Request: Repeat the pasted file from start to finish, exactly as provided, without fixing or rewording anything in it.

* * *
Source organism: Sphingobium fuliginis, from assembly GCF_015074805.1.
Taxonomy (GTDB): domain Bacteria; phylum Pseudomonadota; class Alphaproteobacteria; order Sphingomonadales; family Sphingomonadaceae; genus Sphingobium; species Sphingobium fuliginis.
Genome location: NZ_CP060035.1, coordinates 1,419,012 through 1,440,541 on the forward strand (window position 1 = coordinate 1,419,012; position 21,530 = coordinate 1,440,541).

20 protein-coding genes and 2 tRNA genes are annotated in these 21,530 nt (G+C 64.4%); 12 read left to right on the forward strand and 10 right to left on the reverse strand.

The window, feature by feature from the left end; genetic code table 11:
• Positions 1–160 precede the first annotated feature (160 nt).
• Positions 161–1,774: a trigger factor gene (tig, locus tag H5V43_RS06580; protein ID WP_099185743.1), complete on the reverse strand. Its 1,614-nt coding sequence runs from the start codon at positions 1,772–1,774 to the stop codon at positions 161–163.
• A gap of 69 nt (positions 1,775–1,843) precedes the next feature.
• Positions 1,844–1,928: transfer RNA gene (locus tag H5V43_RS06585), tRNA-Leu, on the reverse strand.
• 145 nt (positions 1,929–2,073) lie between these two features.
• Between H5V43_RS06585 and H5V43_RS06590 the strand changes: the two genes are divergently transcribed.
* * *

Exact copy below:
Source organism: Sphingobium fuliginis, from assembly GCF_015074805.1.
Taxonomy (GTDB): domain Bacteria; phylum Pseudomonadota; class Alphaproteobacteria; order Sphingomonadales; family Sphingomonadaceae; genus Sphingobium; species Sphingobium fuliginis.
Genome location: NZ_CP060035.1, coordinates 1,419,012 through 1,440,541 on the forward strand (window position 1 = coordinate 1,419,012; position 21,530 = coordinate 1,440,541).

20 protein-coding genes and 2 tRNA genes are annotated in these 21,530 nt (G+C 64.4%); 12 read left to right on the forward strand and 10 right to left on the reverse strand.

The window, feature by feature from the left end; genetic code table 11:
• Positions 1–160 precede the first annotated feature (160 nt).
• Positions 161–1,774: a trigger factor gene (tig, locus tag H5V43_RS06580; protein ID WP_099185743.1), complete on the reverse strand. Its 1,614-nt coding sequence runs from the start codon at positions 1,772–1,774 to the stop codon at positions 161–163.
• A gap of 69 nt (positions 1,775–1,843) precedes the next feature.
• Positions 1,844–1,928: transfer RNA gene (locus tag H5V43_RS06585), tRNA-Leu, on the reverse strand.
• 145 nt (positions 1,929–2,073) lie between these two features.
• Between H5V43_RS06585 and H5V43_RS06590 the strand changes: the two genes are divergently transcribed.